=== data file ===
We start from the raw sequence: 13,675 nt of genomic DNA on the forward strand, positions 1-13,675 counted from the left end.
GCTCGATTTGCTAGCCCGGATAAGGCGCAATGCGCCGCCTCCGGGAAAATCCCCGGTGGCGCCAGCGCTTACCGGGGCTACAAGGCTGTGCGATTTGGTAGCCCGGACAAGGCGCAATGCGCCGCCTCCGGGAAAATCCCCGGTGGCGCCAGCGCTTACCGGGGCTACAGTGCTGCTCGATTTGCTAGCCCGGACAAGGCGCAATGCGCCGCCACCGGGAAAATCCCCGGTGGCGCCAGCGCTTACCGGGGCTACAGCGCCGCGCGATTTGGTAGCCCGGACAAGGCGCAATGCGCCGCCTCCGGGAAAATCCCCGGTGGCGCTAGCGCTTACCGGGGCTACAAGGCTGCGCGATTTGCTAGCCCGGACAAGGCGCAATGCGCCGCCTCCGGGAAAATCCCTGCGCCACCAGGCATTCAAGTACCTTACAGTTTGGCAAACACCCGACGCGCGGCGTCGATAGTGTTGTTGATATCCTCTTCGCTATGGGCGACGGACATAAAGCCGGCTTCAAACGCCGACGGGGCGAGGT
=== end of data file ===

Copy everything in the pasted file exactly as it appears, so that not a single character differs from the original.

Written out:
We start from the raw sequence: 13,675 nt of genomic DNA on the forward strand, positions 1-13,675 counted from the left end.
GCTCGATTTGCTAGCCCGGATAAGGCGCAATGCGCCGCCTCCGGGAAAATCCCCGGTGGCGCCAGCGCTTACCGGGGCTACAAGGCTGTGCGATTTGGTAGCCCGGACAAGGCGCAATGCGCCGCCTCCGGGAAAATCCCCGGTGGCGCCAGCGCTTACCGGGGCTACAGTGCTGCTCGATTTGCTAGCCCGGACAAGGCGCAATGCGCCGCCACCGGGAAAATCCCCGGTGGCGCCAGCGCTTACCGGGGCTACAGCGCCGCGCGATTTGGTAGCCCGGACAAGGCGCAATGCGCCGCCTCCGGGAAAATCCCCGGTGGCGCTAGCGCTTACCGGGGCTACAAGGCTGCGCGATTTGCTAGCCCGGACAAGGCGCAATGCGCCGCCTCCGGGAAAATCCCTGCGCCACCAGGCATTCAAGTACCTTACAGTTTGGCAAACACCCGACGCGCGGCGTCGATAGTGTTGTTGATATCCTCTTCGCTATGGGCGACGGACATAAAGCCGGCTTCAAACGCCGACGGGGCGAGGT